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Groups involved in support for migrants and asylum seekers cannot in conscience support the government’s aim of increased family removals, when return is too often the outcome of a system where the odds are so heavily weighted against claimants that it is fatally flawed and cannot do justice.
The Refugee Children’s Consortium (RCC), a coalition of thirty immigration and children’s organisations, appreciates this difficulty and refuses to engage in any removals project. As it points out in its briefing for the parliamentary debate:
* ‘Ending the detention of children is not dependent on establishing “alternatives to detention” projects, or new processes for families.
* Discussion on policies and practice on returns are not needed to end the detention of children.
* Discussions that focus on finding solutions to the problems at the end of the process need to consider a family’s entire experience of the asylum and immigration processes.’
Green and his government give a nod to the need for ‘early legal advice’ – but a government that can watch with equanimity the demise of the biggest provider of free legal representation, Refugee & Migrant Justice (RMJ), in an already decimated legal market, is not interested in ensuring the kind of advice and assistance that wins cases, only the kind of advice which tells people to go home. But even better legal help does not avail against the barriers to justice erected over the past decades, from fast-track decision-making to legal presumptions that a particular strife-torn country is safe or that an asylum seeker is not telling the truth. A decision-making process designed to deal with abuse is not good at recognising those with good claims.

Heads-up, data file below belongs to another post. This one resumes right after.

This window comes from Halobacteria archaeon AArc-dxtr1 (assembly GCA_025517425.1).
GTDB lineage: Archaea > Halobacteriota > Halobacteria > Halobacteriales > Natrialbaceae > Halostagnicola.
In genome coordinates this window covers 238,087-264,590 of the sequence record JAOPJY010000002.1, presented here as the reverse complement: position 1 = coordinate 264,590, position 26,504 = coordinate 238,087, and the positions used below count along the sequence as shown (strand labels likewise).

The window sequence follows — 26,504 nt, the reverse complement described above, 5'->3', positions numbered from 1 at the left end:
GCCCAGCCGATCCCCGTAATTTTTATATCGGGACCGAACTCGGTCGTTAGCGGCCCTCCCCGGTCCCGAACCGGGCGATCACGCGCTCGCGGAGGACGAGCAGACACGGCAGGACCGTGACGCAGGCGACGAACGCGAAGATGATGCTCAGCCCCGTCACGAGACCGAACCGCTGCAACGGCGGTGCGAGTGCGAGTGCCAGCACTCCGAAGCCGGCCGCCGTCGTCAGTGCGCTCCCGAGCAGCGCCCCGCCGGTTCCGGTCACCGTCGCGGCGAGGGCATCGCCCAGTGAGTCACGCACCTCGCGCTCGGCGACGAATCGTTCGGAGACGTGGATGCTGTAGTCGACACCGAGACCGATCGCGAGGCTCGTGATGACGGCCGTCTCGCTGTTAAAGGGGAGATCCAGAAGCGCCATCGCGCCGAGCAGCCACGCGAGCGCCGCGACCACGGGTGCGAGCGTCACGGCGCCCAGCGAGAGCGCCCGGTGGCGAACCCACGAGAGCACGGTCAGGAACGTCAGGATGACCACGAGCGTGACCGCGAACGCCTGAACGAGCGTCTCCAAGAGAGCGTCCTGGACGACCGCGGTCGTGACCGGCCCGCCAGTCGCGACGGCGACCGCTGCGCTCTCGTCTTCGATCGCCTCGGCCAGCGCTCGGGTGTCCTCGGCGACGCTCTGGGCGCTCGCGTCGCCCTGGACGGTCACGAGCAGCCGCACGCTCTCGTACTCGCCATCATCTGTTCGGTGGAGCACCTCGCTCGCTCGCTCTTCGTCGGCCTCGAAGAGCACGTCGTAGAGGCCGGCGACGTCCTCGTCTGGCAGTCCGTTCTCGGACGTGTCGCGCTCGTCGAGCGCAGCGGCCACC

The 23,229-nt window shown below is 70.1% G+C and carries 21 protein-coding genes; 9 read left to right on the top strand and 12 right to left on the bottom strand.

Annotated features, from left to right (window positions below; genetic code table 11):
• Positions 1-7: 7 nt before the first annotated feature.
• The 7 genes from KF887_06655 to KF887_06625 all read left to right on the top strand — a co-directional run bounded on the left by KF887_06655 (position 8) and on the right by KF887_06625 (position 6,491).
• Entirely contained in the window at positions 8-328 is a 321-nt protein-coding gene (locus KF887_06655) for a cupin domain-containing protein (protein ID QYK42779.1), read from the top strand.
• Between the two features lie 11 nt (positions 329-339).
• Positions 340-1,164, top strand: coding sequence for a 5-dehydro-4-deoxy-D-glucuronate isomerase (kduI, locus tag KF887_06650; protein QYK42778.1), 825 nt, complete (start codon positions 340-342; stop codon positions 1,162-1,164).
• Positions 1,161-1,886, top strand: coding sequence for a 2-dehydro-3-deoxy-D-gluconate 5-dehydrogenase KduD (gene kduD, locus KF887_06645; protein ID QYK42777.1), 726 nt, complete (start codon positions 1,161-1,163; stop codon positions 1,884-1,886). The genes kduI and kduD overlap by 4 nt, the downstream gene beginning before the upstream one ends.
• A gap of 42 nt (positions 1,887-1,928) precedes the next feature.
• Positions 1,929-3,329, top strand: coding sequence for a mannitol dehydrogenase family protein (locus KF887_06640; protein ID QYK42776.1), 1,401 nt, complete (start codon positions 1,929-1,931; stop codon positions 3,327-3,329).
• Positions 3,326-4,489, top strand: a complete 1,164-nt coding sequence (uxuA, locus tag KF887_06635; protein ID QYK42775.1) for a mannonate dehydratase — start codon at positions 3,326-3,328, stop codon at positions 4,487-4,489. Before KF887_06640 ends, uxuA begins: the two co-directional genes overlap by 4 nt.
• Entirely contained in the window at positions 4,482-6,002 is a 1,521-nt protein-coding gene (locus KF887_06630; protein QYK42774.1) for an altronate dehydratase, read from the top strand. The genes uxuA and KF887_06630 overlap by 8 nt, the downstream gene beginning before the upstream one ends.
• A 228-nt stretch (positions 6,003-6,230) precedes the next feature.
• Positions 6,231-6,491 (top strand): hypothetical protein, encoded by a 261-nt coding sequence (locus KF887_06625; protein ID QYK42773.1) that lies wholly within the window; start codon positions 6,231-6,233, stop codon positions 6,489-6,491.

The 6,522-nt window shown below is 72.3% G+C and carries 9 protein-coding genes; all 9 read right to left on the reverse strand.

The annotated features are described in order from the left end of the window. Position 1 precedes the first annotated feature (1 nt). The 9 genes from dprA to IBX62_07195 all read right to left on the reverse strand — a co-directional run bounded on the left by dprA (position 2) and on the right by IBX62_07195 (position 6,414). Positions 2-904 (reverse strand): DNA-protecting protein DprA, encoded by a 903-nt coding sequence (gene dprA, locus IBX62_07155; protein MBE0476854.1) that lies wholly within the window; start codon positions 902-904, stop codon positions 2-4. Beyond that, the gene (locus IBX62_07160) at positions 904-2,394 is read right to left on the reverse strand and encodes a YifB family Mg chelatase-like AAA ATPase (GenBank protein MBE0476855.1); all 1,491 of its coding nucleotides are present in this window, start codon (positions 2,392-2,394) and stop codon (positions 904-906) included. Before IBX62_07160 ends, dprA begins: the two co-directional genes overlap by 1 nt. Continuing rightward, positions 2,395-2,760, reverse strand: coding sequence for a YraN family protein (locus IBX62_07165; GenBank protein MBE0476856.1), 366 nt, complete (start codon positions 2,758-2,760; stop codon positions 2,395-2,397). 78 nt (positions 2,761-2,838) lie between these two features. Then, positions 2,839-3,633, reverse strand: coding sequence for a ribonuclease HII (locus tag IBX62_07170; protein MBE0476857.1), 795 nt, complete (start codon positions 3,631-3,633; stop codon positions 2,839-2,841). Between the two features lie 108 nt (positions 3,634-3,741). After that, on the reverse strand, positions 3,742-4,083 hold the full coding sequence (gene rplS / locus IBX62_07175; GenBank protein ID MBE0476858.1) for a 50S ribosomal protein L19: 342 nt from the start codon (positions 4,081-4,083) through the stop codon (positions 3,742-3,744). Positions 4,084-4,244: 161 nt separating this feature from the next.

Couple all that to a returns programme which frequently acts against the advice of international refugee agencies like the UN High Commissioner for Refugees (UNHCR), and it is not hard to understand why so few are willing to return. No one voluntarily returns to a situation which puts their family at risk, whether the risk is of genocide, political or religious persecution, civil or tribal war, or death from malnutrition or preventable disease. Who would voluntarily return to Iraq, Afghanistan, Zimbabwe, Sudan, the Democratic Republic of Congo or Somalia – countries which between them account for the majority of refused asylum seekers in the UK?
The failure to take in the whole asylum determination procedure, or to seek to ensure that the process resulting in removal is fair and the destination countries are safe and viable, makes the detention review a dangerous trap for those who co-operate with UKBA on its own terms.
In the Westminster Hall debate, it was left to the Lib Dem MP for Cambridge, Dr Julian Huppert, to point out, ‘The main alternative that I can think of to detaining 1,000 children a year is not to detain them.’
Members of the Refugee Children’s Consortium are: Action for Children, The Asphaleia Project, AVID (Association of Visitors to Immigration Detainees), Bail for Immigration Detainees, Barnardo’s, BASW (British Association of Social Workers), British Association for Adoption and Fostering (BAAF), Catch 22, Children’s Legal Centre, Child Poverty Action Group, Children’s Rights Alliance for England, The Children’s Society, DOST, Family Rights Group, The Fostering Network, FSU (Family Service Units), The Immigration Law Practitioners’ Association (ILPA), Medical Justice, The Medical Foundation for the Care of Victims of Torture, NCB, NSPCC, The Prince’s Trust, RAMFEL, Refugee Council, Refugee and Migrant Justice, Scottish Refugee Council, Student Action for Refugees (STAR), Voice and Welsh Refugee Council.
The British Red Cross, Office of the Children’s Commissioner (England), UNICEF UK and UNHCR all have observer status.